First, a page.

Iran decides to resume nuclear fuel research


Reza Vaidi of the Iranian delegation to the IAEA, left, speaks to journalists as Iran's permanent representative to the U.N. in Vienna Mohammad Mehdi Akhondzadeh, right, looks on, after talks between Iran and European diplomats accredited to the International Atomic Energy Agency, Wednesday, Dec. 21.

The Associated Press
Published: Tuesday, January 3, 2006 at 1:07 p.m.
Last Modified: Tuesday, January 3, 2006 at 1:07 p.m.

Iran has decided to resume research into nuclear fuel production, a top official said Tuesday in a statement certain to increase concerns that Iran is moving toward production of nuclear weapons.

Mohammad Saeedi, deputy head of the Atomic Energy Organization of Iran, did not specify what kind of research would be resumed but said that for now, it did not include the enrichment of uranium, a process that can produce fuel for atomic weapons.

"It has been decided that the International Atomic Energy Agency will be informed today about (our) research in the field of nuclear fuel. Research will resume in cooperation and coordination with the IAEA in the next few days," Saeedi said.

Saeedi said Iran's nuclear program had suffered significantly from a research suspension over the past 2 1/2 years and it could no longer keep its scientists from proceeding.

Tehran says the program is for electricity generation, despite U.S. and European concerns that it is moving to produce nuclear bombs.

IAEA head Mohamed ElBaradei said in Vienna that Iran told the U.N. nuclear watchdog Tuesday of a decision to resume research and development starting Feb. 9.

Elbaradei said it was important that Tehran "maintains its suspension of all enrichment-related activity" as a way of reducing international suspicions about its nuclear plans.

Elbaradei also called on Iran to "build confidence and enable the resumption of dialogue with all concerned parties."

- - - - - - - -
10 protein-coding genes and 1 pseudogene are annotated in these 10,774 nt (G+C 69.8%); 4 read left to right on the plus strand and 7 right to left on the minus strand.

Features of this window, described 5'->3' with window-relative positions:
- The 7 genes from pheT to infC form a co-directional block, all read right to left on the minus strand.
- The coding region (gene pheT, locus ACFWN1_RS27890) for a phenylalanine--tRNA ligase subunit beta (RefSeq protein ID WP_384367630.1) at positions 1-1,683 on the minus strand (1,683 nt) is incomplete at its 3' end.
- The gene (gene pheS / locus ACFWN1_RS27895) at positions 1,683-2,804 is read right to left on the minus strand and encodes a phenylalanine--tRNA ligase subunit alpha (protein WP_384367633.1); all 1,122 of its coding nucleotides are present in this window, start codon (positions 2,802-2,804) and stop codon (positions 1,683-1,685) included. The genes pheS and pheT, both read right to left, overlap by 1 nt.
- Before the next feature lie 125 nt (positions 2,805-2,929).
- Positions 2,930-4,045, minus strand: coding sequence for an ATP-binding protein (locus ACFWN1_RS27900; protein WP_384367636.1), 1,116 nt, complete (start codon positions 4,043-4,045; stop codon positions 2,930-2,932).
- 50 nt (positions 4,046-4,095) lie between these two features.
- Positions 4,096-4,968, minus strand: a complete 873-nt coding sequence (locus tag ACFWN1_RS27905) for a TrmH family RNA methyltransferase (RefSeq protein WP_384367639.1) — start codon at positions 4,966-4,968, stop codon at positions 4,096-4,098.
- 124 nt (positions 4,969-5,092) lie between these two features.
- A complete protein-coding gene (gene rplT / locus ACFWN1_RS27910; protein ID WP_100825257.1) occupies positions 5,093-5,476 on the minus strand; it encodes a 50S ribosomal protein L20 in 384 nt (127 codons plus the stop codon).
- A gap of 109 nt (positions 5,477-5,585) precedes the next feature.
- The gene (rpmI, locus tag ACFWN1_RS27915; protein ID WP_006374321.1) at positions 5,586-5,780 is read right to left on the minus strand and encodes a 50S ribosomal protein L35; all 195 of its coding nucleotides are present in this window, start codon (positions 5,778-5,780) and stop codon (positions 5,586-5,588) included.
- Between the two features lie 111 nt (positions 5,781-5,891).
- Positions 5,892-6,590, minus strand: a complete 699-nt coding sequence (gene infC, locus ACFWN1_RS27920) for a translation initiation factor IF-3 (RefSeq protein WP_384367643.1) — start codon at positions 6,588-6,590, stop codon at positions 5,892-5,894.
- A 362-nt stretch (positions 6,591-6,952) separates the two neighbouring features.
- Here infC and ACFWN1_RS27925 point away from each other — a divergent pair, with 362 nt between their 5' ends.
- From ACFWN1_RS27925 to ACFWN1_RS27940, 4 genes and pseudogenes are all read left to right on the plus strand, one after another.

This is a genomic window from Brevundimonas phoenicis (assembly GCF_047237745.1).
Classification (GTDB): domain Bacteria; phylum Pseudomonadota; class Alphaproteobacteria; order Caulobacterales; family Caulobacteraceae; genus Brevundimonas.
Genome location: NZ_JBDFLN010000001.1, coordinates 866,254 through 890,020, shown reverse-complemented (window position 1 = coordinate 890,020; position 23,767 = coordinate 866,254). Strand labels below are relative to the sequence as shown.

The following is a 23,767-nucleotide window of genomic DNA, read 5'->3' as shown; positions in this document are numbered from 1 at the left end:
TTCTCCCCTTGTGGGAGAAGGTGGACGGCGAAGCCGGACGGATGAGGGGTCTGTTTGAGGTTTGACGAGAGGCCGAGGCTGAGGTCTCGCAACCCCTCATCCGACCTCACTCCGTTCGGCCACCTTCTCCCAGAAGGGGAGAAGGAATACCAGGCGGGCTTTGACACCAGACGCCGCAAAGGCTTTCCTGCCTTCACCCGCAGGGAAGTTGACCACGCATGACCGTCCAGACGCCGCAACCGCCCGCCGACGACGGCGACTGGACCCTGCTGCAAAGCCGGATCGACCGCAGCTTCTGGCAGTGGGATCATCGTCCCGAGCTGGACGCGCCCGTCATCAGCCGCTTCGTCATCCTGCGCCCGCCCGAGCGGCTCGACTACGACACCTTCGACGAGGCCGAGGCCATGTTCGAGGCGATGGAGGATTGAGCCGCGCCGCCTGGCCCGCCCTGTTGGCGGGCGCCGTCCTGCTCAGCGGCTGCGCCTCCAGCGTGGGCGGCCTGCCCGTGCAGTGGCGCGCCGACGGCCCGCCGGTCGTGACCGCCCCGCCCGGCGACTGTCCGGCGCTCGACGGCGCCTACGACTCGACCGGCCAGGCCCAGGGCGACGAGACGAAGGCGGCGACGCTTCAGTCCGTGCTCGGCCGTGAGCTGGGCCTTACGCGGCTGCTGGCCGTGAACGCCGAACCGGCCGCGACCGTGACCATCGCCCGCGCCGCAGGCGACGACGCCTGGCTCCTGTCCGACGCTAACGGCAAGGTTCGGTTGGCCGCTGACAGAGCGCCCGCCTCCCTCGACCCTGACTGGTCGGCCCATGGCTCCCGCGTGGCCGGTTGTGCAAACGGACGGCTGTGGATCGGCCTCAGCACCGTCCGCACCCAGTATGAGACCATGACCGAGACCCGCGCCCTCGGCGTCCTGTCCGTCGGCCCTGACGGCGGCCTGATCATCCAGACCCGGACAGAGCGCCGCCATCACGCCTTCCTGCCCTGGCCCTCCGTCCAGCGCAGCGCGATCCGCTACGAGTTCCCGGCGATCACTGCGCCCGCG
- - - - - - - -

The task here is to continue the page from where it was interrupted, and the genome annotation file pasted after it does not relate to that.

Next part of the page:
A European diplomat, who spoke on condition of anonymity because he was not authorized to publicly discuss European Union strategy, said it was too early to evaluate the significance of the move, and whether it would scuttle talks planned for later this months between Iran and French, British and German negotiators.

The EU has previously said that any decision by Iran to resume work on its uranium enrichment program would be "the red line" that would end European attempts to negotiate with Iran over its nuclear program. An end to the talks would revive attempts to have Iran taken before the U.N. Security Council for violating the Nuclear Nonproliferation Treaty, the EU has said.

Iran has come under heavy international pressure from the IAEA and the West to abandon its program to produce fuel for its Russian-built nuclear reactor, which is to come online this year, as well as its future nuclear power plants.

Iran has vowed it will never give up its right under the treaty to enrich uranium and produce nuclear fuel inside its borders.

Foreign Ministry spokesman Hamid Reza Asefi said his country will reject a U.S. and European-backed Russian proposal to end the nuclear dispute if it sought to move any Iranian enrichment program to Russia, its northern neighbor.

"If it means enrichment be carried out (only) in Russia, we have said it is not acceptable. But if it is a complementary plan, we will study it," Asefi told reporters in Iran.

Extremists within the increasingly hard-line Iranian government have denounced the Russian proposal as a "dirty trick."

While refusing to renounce enrichment, Iran suspended many aspects of its nuclear fuel program in 2003 as a goodwill gesture during negotiations with Britain, France and Germany.

The talks collapsed in August after Iran resumed uranium reprocessing, a step before enrichment, at its Uranium Conversion Facility in Isfahan.

The two sides resumed dialogue last month but have so far failed to resolve the dispute.

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